While cross-listing shares improves a firm's visibility and enlarges its investor base, low or no trading on their counters have left companies hesitant to issue shares in new markets.
The lack of activity in cross-listed firms' shares has been blamed largely on the failure by the issuing companies themselves to increase their free float (shares available for trading), the incompatibility of trading and settlement systems in the region, a lack of investor awareness, exchange rate risks and differing trading regulations among the East African Community partner states.
Pierre Celestin Rwabukumba, chief executive of the Rwanda Securities Exchange, told The EastAfrican that there is a need for investor education on cross-listed companies "because one of the major problems with cross-listed stocks is lack of investor awareness."
Mr Rwabukumba said cross-listing of company shares is important for regional integration but the decision to pursue this lies purely with the individual companies.
"Cross-listing of shares is something we shall push for as an exchange, but these decisions concern the companies themselves, since they come with additional costs as well as advantages," Mr Rwabukumba added.
Geoffrey Odundo, chief executive of the Nairobi Securities Exchange, says cross-listed stocks are facing challenges because the companies have failed to increase the volume of free float shares in the new markets they have cross-listed on.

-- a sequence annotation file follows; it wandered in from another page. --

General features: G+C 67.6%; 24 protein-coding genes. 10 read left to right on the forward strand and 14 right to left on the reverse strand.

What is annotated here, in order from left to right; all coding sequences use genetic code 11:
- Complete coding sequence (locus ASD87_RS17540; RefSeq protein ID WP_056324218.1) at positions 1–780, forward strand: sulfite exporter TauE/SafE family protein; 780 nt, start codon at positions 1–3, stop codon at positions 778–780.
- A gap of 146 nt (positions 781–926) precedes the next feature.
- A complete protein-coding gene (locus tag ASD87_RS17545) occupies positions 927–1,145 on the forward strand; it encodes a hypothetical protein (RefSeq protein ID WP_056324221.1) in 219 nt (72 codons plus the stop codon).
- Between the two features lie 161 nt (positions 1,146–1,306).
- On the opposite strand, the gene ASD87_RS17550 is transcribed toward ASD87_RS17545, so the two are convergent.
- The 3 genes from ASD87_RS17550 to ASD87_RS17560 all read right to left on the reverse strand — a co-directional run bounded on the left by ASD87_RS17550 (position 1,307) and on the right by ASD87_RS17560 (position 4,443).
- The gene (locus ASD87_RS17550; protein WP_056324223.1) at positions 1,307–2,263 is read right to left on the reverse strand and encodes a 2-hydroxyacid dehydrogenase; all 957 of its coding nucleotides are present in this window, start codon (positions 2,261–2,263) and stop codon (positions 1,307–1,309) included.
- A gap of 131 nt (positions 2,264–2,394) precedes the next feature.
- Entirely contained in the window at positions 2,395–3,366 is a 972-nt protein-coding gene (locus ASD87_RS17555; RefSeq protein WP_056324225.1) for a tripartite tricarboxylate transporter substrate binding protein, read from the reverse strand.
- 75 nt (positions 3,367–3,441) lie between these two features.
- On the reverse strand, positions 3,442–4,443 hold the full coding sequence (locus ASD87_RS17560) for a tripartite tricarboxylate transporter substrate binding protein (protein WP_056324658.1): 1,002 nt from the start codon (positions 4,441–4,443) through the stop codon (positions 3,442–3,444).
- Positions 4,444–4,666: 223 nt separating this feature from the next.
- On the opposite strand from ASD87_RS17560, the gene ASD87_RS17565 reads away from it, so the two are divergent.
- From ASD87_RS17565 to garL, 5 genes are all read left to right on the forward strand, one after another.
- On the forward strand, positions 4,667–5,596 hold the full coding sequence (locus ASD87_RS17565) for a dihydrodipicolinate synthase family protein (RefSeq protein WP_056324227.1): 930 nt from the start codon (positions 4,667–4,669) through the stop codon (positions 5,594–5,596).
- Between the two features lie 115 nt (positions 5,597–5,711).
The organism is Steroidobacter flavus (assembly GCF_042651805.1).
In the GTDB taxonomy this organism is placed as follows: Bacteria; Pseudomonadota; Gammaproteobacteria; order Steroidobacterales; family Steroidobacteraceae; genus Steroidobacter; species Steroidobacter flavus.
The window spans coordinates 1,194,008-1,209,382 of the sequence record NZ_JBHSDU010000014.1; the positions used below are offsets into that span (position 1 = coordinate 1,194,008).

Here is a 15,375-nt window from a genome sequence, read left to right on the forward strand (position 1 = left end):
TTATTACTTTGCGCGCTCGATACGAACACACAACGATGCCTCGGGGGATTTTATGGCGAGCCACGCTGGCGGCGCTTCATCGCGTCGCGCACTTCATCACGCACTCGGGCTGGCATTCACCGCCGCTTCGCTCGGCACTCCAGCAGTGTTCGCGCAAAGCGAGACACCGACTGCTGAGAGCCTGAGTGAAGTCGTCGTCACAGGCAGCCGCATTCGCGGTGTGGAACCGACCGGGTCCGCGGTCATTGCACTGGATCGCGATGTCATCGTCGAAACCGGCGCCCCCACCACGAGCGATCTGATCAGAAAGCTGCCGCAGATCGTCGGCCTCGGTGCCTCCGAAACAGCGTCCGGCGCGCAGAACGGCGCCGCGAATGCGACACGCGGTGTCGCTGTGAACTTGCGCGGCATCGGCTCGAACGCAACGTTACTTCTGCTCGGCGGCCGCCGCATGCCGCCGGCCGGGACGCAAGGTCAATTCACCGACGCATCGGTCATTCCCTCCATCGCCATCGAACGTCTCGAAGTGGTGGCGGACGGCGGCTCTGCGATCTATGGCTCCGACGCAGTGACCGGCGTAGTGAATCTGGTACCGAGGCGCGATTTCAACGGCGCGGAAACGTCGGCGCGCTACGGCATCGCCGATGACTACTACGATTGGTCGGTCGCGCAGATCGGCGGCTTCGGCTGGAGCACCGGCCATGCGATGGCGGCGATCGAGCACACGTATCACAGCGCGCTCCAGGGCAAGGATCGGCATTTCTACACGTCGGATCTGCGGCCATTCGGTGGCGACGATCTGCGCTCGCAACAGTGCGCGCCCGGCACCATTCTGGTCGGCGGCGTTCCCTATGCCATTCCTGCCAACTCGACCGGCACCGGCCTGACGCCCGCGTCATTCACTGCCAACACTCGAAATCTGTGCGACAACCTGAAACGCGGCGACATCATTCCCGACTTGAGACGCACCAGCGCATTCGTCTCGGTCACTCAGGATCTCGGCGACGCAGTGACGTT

"One of the initiatives to make the market for cross-listed stocks more liquid is to encourage companies take free float to the market. That is the direction we are taking," said Mr Odundo.
"There is no free float in the secondary market of cross-listed stocks. That is the current situation," he added.
Analysts, however, say that companies no longer see value in cross-listing their shares and that they would rather concentrate on building their brands and improving the liquidity of their stocks in the respective markets.
"Many companies do not see the benefit of cross-listing and are instead concentrating on improving their brand presence and the liquidity of their stocks in their respective capital markets," said Daniel Kuyoh, an analyst at Alpha Africa Asset Managers.
According to James Wangunyu, chief executive of Kenya's Standard Investment Bank, the illiquidity of cross-listed stocks is a major concern to issuers, largely due to the incompatibility of trading systems in the region, lengthy settlement processes and investor fears of incurring losses linked to exchange risks.